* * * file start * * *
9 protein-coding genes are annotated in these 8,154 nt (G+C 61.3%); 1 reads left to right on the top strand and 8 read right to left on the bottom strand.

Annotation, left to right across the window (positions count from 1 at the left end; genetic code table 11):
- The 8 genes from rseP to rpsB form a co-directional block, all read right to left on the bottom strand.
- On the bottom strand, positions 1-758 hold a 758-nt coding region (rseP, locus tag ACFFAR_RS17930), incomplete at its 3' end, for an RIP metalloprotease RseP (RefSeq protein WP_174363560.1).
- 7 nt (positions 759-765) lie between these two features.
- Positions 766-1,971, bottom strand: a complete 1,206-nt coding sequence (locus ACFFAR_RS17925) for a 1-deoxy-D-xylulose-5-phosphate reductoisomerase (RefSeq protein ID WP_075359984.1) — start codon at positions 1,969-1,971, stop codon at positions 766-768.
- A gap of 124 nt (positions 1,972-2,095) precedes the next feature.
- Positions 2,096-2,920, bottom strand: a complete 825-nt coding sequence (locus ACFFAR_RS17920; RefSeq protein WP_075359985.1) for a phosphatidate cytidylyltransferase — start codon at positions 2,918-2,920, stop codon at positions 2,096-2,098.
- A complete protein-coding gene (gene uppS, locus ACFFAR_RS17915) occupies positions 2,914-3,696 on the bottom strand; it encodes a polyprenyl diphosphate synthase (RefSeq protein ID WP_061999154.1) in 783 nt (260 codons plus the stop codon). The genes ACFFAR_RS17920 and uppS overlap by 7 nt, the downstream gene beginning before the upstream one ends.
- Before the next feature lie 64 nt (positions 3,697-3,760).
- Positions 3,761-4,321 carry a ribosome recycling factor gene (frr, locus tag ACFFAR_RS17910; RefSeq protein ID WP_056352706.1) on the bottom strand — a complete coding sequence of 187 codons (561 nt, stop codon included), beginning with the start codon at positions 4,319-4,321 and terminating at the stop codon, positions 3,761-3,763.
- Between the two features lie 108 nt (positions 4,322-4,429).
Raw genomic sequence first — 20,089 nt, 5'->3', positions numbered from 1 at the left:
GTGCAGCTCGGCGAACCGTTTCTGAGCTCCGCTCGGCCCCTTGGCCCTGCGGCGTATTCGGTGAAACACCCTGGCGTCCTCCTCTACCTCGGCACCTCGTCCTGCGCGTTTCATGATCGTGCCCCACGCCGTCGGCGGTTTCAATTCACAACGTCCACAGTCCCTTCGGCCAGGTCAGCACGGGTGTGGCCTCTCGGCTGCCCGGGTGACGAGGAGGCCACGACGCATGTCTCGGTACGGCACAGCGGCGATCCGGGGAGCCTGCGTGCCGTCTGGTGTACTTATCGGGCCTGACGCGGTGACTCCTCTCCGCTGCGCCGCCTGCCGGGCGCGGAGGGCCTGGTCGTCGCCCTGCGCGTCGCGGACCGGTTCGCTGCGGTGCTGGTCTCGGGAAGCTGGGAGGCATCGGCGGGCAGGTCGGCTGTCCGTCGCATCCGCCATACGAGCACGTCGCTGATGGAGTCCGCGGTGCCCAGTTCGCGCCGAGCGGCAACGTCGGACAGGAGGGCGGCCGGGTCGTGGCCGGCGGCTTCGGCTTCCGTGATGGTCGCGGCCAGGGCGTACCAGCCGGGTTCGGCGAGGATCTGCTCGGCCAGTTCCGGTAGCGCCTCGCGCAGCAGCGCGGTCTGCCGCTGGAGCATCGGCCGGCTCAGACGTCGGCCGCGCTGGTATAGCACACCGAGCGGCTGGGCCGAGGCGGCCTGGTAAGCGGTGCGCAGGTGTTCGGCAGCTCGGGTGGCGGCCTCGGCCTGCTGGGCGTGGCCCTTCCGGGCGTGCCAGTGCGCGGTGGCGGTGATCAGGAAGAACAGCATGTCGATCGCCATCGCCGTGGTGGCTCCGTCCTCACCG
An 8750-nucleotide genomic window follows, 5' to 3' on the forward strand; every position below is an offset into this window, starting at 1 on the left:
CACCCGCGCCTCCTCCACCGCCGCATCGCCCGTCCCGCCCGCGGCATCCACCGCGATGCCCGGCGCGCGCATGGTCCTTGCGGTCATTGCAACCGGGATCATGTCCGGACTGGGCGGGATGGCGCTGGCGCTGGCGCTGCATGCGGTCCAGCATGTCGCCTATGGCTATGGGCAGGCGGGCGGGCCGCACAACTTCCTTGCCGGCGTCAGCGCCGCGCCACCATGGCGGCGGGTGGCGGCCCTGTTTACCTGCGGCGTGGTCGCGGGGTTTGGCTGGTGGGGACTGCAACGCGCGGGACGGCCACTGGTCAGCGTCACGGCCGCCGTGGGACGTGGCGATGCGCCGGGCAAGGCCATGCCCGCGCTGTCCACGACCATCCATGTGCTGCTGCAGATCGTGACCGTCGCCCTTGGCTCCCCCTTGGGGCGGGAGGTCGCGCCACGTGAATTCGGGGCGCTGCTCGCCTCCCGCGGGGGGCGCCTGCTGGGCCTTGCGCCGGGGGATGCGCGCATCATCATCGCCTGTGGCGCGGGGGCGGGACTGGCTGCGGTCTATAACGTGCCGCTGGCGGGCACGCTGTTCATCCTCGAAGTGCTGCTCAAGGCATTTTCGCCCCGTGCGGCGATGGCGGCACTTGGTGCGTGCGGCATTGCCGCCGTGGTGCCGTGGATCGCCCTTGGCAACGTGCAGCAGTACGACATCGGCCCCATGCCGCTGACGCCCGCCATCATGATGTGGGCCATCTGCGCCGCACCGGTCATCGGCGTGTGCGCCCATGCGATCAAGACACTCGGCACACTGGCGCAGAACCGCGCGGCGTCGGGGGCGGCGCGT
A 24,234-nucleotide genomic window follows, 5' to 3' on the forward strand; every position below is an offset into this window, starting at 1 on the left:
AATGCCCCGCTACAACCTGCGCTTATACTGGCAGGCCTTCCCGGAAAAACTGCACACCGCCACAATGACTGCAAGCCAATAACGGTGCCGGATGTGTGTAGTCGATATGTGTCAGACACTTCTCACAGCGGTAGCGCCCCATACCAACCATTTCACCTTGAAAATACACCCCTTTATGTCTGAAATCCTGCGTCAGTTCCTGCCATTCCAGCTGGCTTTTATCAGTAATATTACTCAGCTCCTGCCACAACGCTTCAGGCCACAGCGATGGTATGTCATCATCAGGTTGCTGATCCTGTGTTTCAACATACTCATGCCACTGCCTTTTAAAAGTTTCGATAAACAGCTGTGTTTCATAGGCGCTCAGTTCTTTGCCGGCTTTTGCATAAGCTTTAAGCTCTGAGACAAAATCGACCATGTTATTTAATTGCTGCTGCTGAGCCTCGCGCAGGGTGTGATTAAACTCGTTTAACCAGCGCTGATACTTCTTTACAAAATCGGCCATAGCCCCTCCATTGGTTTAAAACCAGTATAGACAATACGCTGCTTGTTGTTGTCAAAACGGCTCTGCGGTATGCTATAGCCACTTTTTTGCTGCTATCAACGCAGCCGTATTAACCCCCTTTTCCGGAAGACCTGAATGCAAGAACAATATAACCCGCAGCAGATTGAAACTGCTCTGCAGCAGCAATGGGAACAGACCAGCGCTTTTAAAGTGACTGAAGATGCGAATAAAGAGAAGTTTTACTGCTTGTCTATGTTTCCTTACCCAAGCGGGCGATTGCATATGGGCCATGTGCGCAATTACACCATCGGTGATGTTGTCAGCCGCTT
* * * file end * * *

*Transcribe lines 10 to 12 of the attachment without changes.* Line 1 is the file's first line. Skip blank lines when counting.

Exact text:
- Before the next feature lie 64 nt (positions 3,697-3,760).
- Positions 3,761-4,321 carry a ribosome recycling factor gene (frr, locus tag ACFFAR_RS17910; RefSeq protein ID WP_056352706.1) on the bottom strand — a complete coding sequence of 187 codons (561 nt, stop codon included), beginning with the start codon at positions 4,319-4,321 and terminating at the stop codon, positions 3,761-3,763.
- Between the two features lie 108 nt (positions 4,322-4,429).